I cannot say that I know White House press secretary Sean Spicer very well, personally.
And while I’ve been in the same room with him several times, discussed substantive issues in his RNC office during the 2016 presidential primary, and even traded greetings, I’m not sure we would share a ginger beer as easily as with others. But I will say that I feel he’s been unfairly targeted for the most part in recent weeks and months, even notwithstanding the "Saturday Night Live" (SNL) skits (which are funny, by the way, everyone should just know that).
As someone who has taken his fair share of attacks and spent more intense moments in a media spotlight than I care to remember, I feel for Spicer. Everyone knows he has a tough job. More significantly — he works for a tough boss.
But these are also tough times for our country. After eight years of neglect — particularly from the standpoint of a majority of the voters — change is being demanded.
It is Sean’s job to vigorously and even objectionably defend this president and his administration’s moves.
But one move uncovered last week by the media has me dumbfounded.
Itdeals with Spicer’s actions surrounding intelligence and the steps he took to submarine the stories. Apparently, the White House didn’t like a breaking mid-month report mid-alleging inappropriate contact between the Trump campaign and Russian officials.
Like any good press flak, Spicer moved to get in front of the story and tried to squelch it.
But how he went about it, and the steps he took seem very amateurish.
As I understand it, the press secretary called members of Congress and high-ranking administration officials, passing out cell phone numbers and office lines for key reporters breaking the Russian story.
It sounds like he then demanded they call the reporter immediately — and unsolicited — to say the story was false.
But the problem was there was no context for the contact. In other words, House leaders and individuals like CIA director Pompeo were not contacted for a comment.
They just cold-called the reporters.
Additionally, even after the awkwardness of those first few moments, news reports said those intelligence officials couldn’t say anything more. How odd.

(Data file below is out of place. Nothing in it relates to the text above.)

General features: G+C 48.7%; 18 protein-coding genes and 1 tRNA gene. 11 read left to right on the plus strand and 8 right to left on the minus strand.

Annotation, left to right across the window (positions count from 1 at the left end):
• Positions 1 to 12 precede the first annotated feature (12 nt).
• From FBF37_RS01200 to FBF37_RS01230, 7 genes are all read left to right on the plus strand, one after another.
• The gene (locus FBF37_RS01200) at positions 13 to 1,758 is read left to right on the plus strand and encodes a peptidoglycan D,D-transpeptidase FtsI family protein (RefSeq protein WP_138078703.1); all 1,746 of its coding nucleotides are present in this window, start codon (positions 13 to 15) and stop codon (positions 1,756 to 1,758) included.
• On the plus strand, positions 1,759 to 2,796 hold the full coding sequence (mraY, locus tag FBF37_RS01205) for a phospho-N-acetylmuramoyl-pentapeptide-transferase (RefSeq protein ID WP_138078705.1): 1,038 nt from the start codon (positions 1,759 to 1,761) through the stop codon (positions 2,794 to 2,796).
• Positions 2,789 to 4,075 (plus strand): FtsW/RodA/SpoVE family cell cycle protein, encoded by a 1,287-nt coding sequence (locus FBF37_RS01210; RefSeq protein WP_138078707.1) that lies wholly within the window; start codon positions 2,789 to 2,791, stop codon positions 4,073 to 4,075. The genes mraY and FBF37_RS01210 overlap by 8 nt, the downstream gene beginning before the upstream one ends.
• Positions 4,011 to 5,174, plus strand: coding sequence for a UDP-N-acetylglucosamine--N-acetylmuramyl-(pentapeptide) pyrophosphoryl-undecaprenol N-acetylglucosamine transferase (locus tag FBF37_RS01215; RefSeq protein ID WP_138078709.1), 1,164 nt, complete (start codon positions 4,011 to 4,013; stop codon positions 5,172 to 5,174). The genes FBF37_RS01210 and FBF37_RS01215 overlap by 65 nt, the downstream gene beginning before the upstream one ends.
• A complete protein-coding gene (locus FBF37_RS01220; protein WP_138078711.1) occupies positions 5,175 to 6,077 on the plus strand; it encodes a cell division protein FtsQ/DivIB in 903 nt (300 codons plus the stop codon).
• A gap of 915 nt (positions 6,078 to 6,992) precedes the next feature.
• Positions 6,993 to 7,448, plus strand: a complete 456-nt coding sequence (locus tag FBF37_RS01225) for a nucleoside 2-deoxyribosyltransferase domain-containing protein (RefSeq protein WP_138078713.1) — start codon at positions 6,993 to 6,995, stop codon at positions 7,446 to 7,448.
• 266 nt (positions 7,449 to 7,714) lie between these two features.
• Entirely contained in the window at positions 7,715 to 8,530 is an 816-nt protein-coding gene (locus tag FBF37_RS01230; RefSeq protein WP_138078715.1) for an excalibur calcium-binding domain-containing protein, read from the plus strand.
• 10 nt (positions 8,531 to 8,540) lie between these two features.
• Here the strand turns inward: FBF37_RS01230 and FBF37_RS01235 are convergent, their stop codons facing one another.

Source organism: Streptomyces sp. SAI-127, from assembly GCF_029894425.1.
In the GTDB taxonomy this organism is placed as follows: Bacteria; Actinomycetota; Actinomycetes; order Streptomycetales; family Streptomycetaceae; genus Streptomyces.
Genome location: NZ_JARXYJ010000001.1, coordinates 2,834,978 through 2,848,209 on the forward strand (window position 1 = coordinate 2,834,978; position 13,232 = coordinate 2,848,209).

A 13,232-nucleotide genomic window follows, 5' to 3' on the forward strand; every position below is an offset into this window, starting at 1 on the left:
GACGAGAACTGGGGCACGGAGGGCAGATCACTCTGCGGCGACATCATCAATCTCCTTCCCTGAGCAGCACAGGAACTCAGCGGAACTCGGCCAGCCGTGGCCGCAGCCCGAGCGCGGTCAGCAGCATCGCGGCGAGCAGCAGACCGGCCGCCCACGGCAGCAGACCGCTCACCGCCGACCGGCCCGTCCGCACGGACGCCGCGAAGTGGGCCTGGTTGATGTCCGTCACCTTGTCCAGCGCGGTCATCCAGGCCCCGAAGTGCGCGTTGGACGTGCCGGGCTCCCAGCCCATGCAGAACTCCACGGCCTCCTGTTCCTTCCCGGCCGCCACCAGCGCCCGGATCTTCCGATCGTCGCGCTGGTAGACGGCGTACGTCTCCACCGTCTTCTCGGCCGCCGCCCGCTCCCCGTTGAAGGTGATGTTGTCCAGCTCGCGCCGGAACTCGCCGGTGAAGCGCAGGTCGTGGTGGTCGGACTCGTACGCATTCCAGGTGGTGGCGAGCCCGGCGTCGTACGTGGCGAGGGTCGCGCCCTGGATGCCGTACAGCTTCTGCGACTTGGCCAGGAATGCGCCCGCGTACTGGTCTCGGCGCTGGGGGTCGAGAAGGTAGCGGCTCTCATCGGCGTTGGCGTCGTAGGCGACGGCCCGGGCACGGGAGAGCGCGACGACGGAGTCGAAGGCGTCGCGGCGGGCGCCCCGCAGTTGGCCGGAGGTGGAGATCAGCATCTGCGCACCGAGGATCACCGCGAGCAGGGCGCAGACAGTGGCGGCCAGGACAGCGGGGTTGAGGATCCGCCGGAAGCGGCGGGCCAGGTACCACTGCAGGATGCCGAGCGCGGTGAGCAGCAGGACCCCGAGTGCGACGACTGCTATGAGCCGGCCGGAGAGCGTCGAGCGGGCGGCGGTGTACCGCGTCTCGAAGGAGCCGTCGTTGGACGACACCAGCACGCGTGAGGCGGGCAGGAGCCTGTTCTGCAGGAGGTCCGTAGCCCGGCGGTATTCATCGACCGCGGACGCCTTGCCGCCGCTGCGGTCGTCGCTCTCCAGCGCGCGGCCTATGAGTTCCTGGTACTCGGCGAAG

If a member of Congress phoned me without my initially contacting him or her, I would politely take the call, but with a cocked eyebrow as to the nature of it.
Further, if all he said was, "Hey Armstrong, your story is false . . . never mind how I learned you were even writing a story or what all you do know — it’s false. No, I can’t say any more than that. . . . ” Huh?!
To add even more weirdness to this vignette, I also understand that Spicer somehow was able to listen in on the calls? I hope I’m wrong on that one, because if true, that’s even more perplexing.
In the rhythm and flow between journalists and press agents, there is a certain spoken, or unspoken code. If you want to spike a story, take the time to get the facts straight; spread those facts across multiple channels to ensure accuracy and reliability; then make sure the reporters interested in that storyline intersect at the right time.
You can’t microwave this stuff. It takes time. Foisting senior members of Congress and intelligence offices onto newsrooms without provocation is peculiar at best, and it is public relations malpractice — at its worst.
Armstrong Williams is the author of "Reawakening Virtues." He is a political commentator who writes a conservative newspaper column, hosts a nationally syndicated TV program called "The Right Side," and hosts a daily radio show on Sirius/XM Power 128 (6-7 p.m. and 5-6 a.m.) Monday through Friday. He also is owner of Howard Stirk Holdings Broadcast TV stations. Read more reports from Armstrong Williams — Click Here Now.
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